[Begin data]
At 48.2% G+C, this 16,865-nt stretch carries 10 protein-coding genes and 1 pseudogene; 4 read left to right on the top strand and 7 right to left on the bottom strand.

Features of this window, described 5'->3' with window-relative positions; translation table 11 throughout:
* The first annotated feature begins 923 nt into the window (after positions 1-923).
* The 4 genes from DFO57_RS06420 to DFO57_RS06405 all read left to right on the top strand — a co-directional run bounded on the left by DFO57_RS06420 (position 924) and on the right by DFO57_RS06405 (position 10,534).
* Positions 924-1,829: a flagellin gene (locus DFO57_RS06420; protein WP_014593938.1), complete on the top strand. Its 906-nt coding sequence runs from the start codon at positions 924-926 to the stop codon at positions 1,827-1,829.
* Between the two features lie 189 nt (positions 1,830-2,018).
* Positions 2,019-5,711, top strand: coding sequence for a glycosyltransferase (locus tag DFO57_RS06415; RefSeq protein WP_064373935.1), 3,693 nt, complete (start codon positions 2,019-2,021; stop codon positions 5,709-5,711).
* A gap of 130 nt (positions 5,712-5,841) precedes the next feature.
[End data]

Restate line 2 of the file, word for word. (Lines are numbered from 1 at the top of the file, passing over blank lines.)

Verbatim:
Features of this window, described 5'->3' with window-relative positions; translation table 11 throughout: